When inerrancy kills faith
Amy, a former missionary who left the faith and became an atheist, tells her story to Jason Boyett.
I didn’t realize how deeply I had rationalized the biblical God’s evil doings until one afternoon when my 7-year-old daughter came to me with a Bible question. My husband and I had given her a youth Bible for Easter when she was 6, and she’s quite precocious; after starting in the gospel of John and losing interest, she decided that she wanted to read from the beginning. I said, “Go ahead!” not expecting her to get very far. I didn’t realize how far she’d gotten until she approached me with Deuteronomy 22:28-29.
“If a man happens to meet a virgin who is not pledged to be married and rapes her and they are discovered, he shall pay her father fifty shekels of silver. He must marry the young woman, for he has violated her. He can never divorce her as long as he lives.”
“What does this mean?” she asked me.
(Yes, my daughter understood the basic concept of sex and rape, though perhaps not in their most gory details, but all that a 7-year-old might know.)
Fortunately (or not) I had a ready answer to such questions—I had several explanations to excuse these sorts of verses, after all, was I not a Bible study leader and evangelist?
- “This was just supposed to be a deterrent. A man would be less likely to rape a woman if he had to wed and support her.”
- “This was just for the Jews. They had to follow more serious laws because they were God’s chosen people.”
- “Christians don’t have to follow these civil laws.”
- “No other men would have married a woman who was not a virgin. This was a way of making sure she’d be maintained in case she was raped and would be unlikely to marry.”
But, looking at my little daughter right then, I knew none of these was sufficient. There was only one possible answer, the simplest. I took a deep breath and said, “God said that if a man raped a woman, she had to marry him.”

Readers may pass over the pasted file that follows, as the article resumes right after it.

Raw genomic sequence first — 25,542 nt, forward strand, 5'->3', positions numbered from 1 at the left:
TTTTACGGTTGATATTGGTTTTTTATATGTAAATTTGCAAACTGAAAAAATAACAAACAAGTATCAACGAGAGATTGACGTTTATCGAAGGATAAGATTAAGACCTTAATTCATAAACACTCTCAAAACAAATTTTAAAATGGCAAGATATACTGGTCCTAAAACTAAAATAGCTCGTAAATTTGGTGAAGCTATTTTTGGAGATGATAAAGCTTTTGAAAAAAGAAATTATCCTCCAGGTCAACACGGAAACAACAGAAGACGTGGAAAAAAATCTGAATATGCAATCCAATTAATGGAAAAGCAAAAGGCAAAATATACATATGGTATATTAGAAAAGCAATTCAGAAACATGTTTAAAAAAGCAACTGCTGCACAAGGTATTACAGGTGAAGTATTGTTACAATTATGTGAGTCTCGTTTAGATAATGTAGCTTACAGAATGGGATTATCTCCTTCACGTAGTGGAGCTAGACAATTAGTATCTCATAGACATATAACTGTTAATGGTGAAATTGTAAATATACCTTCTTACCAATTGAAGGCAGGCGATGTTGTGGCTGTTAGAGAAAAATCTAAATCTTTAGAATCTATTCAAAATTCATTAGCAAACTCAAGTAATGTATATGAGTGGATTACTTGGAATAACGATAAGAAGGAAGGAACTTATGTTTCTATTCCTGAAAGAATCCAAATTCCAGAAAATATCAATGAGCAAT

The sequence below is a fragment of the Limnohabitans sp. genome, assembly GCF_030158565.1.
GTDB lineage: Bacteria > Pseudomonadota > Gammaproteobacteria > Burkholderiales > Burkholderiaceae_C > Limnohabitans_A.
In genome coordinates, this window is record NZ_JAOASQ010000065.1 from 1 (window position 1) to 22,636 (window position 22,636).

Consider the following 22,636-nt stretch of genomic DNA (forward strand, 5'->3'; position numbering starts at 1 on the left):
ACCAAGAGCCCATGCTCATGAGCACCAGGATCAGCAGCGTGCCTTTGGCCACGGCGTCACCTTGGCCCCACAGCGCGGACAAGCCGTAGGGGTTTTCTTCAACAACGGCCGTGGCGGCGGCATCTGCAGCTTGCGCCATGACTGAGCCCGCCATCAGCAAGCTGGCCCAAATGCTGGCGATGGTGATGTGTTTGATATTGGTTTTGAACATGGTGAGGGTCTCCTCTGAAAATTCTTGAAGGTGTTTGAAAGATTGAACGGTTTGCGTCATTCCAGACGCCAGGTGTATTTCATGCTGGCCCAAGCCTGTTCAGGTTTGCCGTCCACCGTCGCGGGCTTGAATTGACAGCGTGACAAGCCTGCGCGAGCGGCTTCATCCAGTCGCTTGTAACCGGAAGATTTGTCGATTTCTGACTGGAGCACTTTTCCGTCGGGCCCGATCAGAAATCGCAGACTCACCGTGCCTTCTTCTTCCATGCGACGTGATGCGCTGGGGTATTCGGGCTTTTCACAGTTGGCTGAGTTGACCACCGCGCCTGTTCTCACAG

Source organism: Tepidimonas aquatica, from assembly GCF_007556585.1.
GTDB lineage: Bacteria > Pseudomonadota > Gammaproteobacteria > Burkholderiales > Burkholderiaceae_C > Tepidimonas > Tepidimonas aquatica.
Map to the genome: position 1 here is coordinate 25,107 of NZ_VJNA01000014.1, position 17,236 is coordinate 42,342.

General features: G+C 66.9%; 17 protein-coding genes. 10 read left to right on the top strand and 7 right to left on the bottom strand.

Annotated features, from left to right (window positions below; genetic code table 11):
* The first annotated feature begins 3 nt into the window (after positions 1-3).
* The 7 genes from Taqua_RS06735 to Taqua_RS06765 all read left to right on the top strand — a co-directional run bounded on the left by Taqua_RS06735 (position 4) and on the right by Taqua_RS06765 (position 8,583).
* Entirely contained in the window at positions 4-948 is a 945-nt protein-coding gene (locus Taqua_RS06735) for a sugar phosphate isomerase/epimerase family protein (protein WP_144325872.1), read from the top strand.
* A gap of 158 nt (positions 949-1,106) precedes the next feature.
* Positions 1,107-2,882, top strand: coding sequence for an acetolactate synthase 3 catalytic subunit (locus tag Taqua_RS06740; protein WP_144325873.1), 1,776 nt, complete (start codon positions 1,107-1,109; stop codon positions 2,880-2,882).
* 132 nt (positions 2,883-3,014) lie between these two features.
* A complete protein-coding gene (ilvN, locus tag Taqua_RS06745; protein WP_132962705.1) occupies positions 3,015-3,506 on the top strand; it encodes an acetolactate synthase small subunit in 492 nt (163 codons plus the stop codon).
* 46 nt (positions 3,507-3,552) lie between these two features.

“That’s horrible!” my daughter protested, and I agreed. And I still do. Wrap it however you want, excuse it however you want, but that’s what it boils down to. God made a civil law that said a woman raped was a woman wed.
How odd that it took my child to help me see that. A child sees clearly what an adult can rationalize away. And how evil would it have been of me to rationalize rape to a child?
I struggled with that the rest of the afternoon, remembering all of the places in the Bible where I had excused Elohim’s evil. Sure, you can try to rationalize these things. Of course! When you’re convinced that God is good, you must find a way to deal with these issues that we see as evil. The only answer you’re never allowed is “God is bad.” But we must allow that to be a possible answer if we’re looking for truth.
The God of the Bible calls for genocide, the murder of children and babies, condones the rape of captive women, calls for the stoning of even committed same-sex couples who engage in sexual activity together, and brutally starves thousands who don’t obey Him to His satisfaction.
Once I gave up on the idea of a good deity, the rest fell apart pretty quickly. I began reading Biblical scholars like Bart Ehrman who helped explain the strange discrepancies in the Bible. I had long wondered how Jesus was riding into Jerusalem on a colt or on two animals at the same time, or whether Jairus’ daughter was dead or not when he went to Jesus for her healing. Then it boiled down to the point that the Bible is not inerrant. I had thought it was. I had taught others that it was! However, the Bible has discrepancies and contradictions that I could no longer ignore or rationalize. And not just little ones. Take the death of Christ, for instance. Two of the gospels claim that it happened on different days! Wouldn’t the Bible get the facts of Jesus’ death correct? Isn’t this—and the resurrection—the lynch pin of Christian faith?
The book I thought existed doesn’t. The God I thought existed doesn’t.
And now I no longer labor under the contradictions that I did. And I don’t have to foist them upon my children. And I don’t have to live in fear of the things God will do to help “refine” me in this life, or what might happen to me in an afterlife—Millstone around my neck, anyone? Nope. Because that doesn’t exist either.
I wish she threw the doctrine of inerrancy out, not God. Of course the book fundamental inerrantists talk about doesn’t exist. But by no means does that mean God doesn’t exist either. What an utter tragedy, this story.